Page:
My bottom line: Senior executives should have both depth of knowledge and breadth of experience. The White House has raised the right issue with regard to experience, and Congress may want to require diversity of experience as an additional prerequisite for promotion to SES. But civil servants should meet the prerequisite prior to becoming members of the SES.

Provide Incentives to Join and Remain in the SES

Anecdotal evidence suggests that some of the best employees do not want to join the SES. During my tenure as Defense comptroller, a person I thought was highly qualified chose not to apply for a vacant SES position on several occasions. The individual cited the desire to avoid personnel management issues and increased stress.

Many factors contribute to this troublesome trend, but there are also a number of changes that might help reverse the trend. I offer two examples—one requires legislation, one does not.

Today, a person at the top of the General Schedule (GS) may well earn the same or even more than members of the SES. GS personnel receive locality pay allowances. In the area including Washington, DC, where many senior civil servants work, a GS employee at the top of the scale (GS-15 at pay step 10) earns $160,300 a year as of January 2016 when locality pay is included. Annual pay at the top step exceeds $150,000 in most locations. Under the January 2016 scale, and prior to the 2015 EO, SES pay ranged from $123,000 to $185,000. It was difficult just to match the pay for someone who accepted a promotion to the SES, let alone offer a substantial increase in salary.

The obvious solution is to restructure SES salaries so that they are significantly higher—perhaps starting at the current ceiling of $180,000 and going up. This would not seem out of line with senior management salaries in major private sector companies. Upward restructuring should be kept in mind when there is a major overhaul in the civil service system. Such an overhaul might create a political environment more conducive to permitting significant pay increases.

Currently, however, a significant upward restructuring of SES pay seems highly unlikely. Especially during a period when anti-government sentiment abounds in Congress and the country, Congress almost surely would not support big salary increases for members of the SES. Moreover, a major increase would put many SES salaries above  those for most members of Congress ($174,000 in 2016).

While fundamental restructuring that increases  SES pay seems unlikely, first steps can be taken. The president’s  2015 EO took such a step. The EO directs agencies to ensure that senior executives earn salaries at least equal to the salaries, including locality pay, of the GS employees they supervise.  So now an SES in the Washington, D.C., area would earn a minimum  of $160,300. But a top-level GS employee might still receive no raise, or only a small raise, when he or she becomes a member of the SES, even though responsibilities increase substantially.

Merit pay offers another option for improving incentives. The 2015 EO took an important step in that direction, telling agencies to increase the maximum amounts available for SES bonuses from about 5 percent today to as much as 7.5 percent. So more SES bonuses may be available or they may become larger.

Congress and the administration could go further, increasing bonuses substantially for the most capable  SES members by increasing the number who are eligible for presidential rank awards. Today, members of the SES are eligible for prestigious presidential rank awards either at the meritorious level (a one-time cash payment equal to 20 percent of salary, with up to 5 percent of all SES eligible) or at the distinguished level (one-time cash payment equal to 35 percent of salary, with up to 1 percent of all SES eligible).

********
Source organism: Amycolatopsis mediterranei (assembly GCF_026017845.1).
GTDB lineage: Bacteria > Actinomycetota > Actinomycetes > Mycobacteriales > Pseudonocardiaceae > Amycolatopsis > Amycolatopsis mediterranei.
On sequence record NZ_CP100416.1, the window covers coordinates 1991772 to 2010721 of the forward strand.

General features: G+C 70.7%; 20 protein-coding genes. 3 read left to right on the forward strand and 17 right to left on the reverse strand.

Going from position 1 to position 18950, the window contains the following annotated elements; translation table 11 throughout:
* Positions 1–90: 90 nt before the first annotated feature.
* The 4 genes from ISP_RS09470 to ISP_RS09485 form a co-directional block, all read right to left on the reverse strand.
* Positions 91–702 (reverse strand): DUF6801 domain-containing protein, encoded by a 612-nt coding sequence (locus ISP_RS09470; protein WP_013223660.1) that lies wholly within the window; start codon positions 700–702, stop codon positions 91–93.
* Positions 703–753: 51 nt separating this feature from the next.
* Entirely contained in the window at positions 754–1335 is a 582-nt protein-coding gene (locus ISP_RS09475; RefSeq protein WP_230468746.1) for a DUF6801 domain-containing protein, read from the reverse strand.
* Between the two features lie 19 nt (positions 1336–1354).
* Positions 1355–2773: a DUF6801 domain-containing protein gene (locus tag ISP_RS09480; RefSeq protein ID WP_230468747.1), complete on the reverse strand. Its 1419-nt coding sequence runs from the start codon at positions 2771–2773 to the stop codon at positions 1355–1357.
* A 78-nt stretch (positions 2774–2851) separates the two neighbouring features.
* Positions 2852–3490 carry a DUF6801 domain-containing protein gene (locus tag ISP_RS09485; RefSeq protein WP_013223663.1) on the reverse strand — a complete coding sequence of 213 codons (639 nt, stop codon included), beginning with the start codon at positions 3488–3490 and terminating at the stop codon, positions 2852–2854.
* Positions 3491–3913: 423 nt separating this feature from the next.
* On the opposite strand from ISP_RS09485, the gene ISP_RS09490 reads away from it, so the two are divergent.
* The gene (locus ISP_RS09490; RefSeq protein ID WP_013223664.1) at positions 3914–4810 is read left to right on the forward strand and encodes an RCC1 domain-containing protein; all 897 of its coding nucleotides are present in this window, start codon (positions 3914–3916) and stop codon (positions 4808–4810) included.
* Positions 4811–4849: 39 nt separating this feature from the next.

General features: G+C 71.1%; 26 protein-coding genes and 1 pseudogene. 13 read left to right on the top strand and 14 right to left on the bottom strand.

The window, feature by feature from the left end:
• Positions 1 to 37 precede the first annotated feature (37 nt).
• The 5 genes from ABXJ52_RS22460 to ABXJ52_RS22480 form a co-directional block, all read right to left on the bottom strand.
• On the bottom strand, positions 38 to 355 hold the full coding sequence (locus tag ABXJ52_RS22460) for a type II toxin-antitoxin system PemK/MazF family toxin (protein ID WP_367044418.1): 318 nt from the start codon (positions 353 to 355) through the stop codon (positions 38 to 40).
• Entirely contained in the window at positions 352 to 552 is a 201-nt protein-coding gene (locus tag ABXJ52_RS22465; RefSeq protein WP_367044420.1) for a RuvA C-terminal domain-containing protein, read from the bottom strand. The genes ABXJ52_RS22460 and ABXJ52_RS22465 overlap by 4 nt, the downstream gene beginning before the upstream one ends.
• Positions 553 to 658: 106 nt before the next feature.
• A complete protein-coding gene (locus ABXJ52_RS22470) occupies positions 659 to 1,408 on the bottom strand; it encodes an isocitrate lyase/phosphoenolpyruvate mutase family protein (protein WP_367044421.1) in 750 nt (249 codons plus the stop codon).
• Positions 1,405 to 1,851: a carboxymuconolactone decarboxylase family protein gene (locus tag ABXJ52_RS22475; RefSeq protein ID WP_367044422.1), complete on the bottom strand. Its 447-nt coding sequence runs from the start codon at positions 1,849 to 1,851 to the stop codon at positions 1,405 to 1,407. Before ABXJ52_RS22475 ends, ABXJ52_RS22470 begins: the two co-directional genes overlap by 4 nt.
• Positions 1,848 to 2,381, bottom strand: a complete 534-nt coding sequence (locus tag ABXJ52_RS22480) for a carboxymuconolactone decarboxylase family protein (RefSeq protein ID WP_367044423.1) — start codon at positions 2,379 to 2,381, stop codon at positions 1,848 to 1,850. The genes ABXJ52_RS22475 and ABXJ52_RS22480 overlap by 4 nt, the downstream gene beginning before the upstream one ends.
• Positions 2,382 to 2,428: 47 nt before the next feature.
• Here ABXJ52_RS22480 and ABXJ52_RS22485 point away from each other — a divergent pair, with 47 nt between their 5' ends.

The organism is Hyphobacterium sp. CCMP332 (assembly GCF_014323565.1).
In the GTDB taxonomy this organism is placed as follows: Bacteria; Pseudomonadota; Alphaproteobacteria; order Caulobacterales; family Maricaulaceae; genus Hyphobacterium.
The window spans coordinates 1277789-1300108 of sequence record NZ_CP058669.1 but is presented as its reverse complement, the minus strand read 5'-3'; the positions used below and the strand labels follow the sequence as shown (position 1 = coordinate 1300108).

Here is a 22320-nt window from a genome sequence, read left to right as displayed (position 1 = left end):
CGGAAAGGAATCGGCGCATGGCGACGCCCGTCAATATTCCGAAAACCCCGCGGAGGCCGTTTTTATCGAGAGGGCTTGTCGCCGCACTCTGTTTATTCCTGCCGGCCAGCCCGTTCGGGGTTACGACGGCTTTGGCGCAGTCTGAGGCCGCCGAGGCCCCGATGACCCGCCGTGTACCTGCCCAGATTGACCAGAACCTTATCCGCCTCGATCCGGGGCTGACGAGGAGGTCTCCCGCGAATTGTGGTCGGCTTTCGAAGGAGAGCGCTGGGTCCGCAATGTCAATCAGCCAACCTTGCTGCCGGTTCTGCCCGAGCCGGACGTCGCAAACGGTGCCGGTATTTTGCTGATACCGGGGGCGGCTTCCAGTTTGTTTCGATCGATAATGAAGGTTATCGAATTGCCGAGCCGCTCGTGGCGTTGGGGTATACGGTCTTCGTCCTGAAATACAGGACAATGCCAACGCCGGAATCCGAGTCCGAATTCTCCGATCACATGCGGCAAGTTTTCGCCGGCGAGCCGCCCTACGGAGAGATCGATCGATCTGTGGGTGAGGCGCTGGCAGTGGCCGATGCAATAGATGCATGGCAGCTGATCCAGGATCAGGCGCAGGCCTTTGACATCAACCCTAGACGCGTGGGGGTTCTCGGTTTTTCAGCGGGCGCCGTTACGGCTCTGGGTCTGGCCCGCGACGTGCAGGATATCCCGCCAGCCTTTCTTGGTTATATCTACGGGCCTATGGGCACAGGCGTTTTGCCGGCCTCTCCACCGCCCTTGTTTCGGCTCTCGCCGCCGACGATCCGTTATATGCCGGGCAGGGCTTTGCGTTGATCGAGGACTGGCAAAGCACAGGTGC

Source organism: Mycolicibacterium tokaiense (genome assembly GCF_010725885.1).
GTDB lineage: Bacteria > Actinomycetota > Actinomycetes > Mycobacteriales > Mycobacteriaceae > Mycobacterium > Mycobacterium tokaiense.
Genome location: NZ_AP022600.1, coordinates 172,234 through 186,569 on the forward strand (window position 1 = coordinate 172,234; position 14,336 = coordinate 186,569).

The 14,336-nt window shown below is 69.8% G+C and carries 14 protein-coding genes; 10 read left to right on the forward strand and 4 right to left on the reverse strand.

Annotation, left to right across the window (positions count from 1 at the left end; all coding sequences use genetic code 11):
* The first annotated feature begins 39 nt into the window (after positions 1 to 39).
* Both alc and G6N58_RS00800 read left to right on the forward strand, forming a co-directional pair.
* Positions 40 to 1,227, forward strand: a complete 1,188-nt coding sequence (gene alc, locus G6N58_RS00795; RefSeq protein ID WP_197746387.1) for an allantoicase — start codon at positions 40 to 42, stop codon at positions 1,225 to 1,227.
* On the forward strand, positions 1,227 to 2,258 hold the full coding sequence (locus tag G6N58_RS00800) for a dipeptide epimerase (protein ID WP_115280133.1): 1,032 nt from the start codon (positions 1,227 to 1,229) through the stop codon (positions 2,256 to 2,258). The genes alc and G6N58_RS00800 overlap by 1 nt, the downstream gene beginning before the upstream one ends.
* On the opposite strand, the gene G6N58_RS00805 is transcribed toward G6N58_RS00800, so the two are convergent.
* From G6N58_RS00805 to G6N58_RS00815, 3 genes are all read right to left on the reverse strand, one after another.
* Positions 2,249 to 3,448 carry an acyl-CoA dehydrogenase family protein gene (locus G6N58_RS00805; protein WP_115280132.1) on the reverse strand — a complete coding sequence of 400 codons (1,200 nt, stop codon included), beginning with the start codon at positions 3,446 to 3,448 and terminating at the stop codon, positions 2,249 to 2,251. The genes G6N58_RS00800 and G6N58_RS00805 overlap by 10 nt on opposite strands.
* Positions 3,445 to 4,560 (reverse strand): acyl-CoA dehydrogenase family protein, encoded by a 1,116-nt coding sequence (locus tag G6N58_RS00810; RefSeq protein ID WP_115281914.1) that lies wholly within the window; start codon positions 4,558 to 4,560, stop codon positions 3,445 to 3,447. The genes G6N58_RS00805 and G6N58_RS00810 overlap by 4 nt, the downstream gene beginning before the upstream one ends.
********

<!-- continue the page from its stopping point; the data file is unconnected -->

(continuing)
Congress might be willing to increase merit pay for SES members, perhaps making 10 percent of all SES eligible for the meritorious rank award and 2 percent eligible for the distinguished rank award. This action would provide sizable monetary awards for the most capable members of the SES.

Harness the Power of Praise

Many of my proposals for sustaining the SES would require legislation. But one important initiative would not require any new laws.

Everyone, including members of the SES, appreciates being praised for good work, so long as the praise is warranted and appropriate. There are already many programs and initiatives designed to recognize SES accomplishments. These include the presidential rank awards mentioned above as well as the Service to America Medals (“Sammies”) presented annually by the Partnership for Public Service (the Sammies recognize both SES and civil service achievements).

However, in my experience at the DOD, senior managers (myself included) did not always do as much as they could to note the accomplishments of the SES and all civil servants. The department does an excellent job commending military members for their service to the nation. That praise is well deserved and should continue. However, as the furloughs associated with the 2013 sequestration and shutdown made clear, the military cannot fight effectively without the support of the department’s civil servants. Whenever the department thanks the military for their service, I hope they will also thank the SES and civil servants who support them. In the wake of many negative events, this small step may help reassure civilians about their worth to the government.

Over a career spent largely in federal service, including 12 years in senior positions in the DOD, I have found the SES to be invaluable in meeting government needs. To maintain an effective government, we must take steps to sustain the SES. I hope that the suggestions included here will help move us in that direction.

Robert F. Hale is the former comptroller and chief financial officer at the Defense Department.

FROM OUR SPONSORS
JOIN THE DISCUSSION
Close [ x ] More from GovExec